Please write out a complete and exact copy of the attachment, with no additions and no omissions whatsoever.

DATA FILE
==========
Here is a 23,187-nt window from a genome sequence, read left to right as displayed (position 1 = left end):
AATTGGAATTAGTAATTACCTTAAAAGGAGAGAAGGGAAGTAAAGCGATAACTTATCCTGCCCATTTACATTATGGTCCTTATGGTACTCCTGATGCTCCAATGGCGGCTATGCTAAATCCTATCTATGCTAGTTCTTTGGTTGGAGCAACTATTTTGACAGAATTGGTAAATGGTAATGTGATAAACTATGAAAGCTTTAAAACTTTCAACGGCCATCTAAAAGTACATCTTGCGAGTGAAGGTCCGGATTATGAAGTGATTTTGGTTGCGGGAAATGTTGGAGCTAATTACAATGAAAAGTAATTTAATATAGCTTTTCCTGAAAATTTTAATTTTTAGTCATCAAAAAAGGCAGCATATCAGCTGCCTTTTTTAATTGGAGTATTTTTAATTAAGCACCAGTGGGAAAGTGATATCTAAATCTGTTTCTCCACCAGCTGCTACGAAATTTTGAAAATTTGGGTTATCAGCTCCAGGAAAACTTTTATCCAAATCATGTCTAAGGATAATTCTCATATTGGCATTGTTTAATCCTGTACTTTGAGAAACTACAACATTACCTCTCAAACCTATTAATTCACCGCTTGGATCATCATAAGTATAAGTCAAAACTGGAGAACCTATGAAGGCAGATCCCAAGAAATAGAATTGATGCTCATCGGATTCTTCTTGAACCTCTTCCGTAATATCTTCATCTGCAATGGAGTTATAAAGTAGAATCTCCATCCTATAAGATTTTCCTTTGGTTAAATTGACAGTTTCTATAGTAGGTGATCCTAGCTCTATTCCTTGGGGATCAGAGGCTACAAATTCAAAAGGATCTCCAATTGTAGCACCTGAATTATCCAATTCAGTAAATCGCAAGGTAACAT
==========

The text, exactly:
Here is a 23,187-nt window from a genome sequence, read left to right as displayed (position 1 = left end):
AATTGGAATTAGTAATTACCTTAAAAGGAGAGAAGGGAAGTAAAGCGATAACTTATCCTGCCCATTTACATTATGGTCCTTATGGTACTCCTGATGCTCCAATGGCGGCTATGCTAAATCCTATCTATGCTAGTTCTTTGGTTGGAGCAACTATTTTGACAGAATTGGTAAATGGTAATGTGATAAACTATGAAAGCTTTAAAACTTTCAACGGCCATCTAAAAGTACATCTTGCGAGTGAAGGTCCGGATTATGAAGTGATTTTGGTTGCGGGAAATGTTGGAGCTAATTACAATGAAAAGTAATTTAATATAGCTTTTCCTGAAAATTTTAATTTTTAGTCATCAAAAAAGGCAGCATATCAGCTGCCTTTTTTAATTGGAGTATTTTTAATTAAGCACCAGTGGGAAAGTGATATCTAAATCTGTTTCTCCACCAGCTGCTACGAAATTTTGAAAATTTGGGTTATCAGCTCCAGGAAAACTTTTATCCAAATCATGTCTAAGGATAATTCTCATATTGGCATTGTTTAATCCTGTACTTTGAGAAACTACAACATTACCTCTCAAACCTATTAATTCACCGCTTGGATCATCATAAGTATAAGTCAAAACTGGAGAACCTATGAAGGCAGATCCCAAGAAATAGAATTGATGCTCATCGGATTCTTCTTGAACCTCTTCCGTAATATCTTCATCTGCAATGGAGTTATAAAGTAGAATCTCCATCCTATAAGATTTTCCTTTGGTTAAATTGACAGTTTCTATAGTAGGTGATCCTAGCTCTATTCCTTGGGGATCAGAGGCTACAAATTCAAAAGGATCTCCAATTGTAGCACCTGAATTATCCAATTCAGTAAATCGCAAGGTAACAT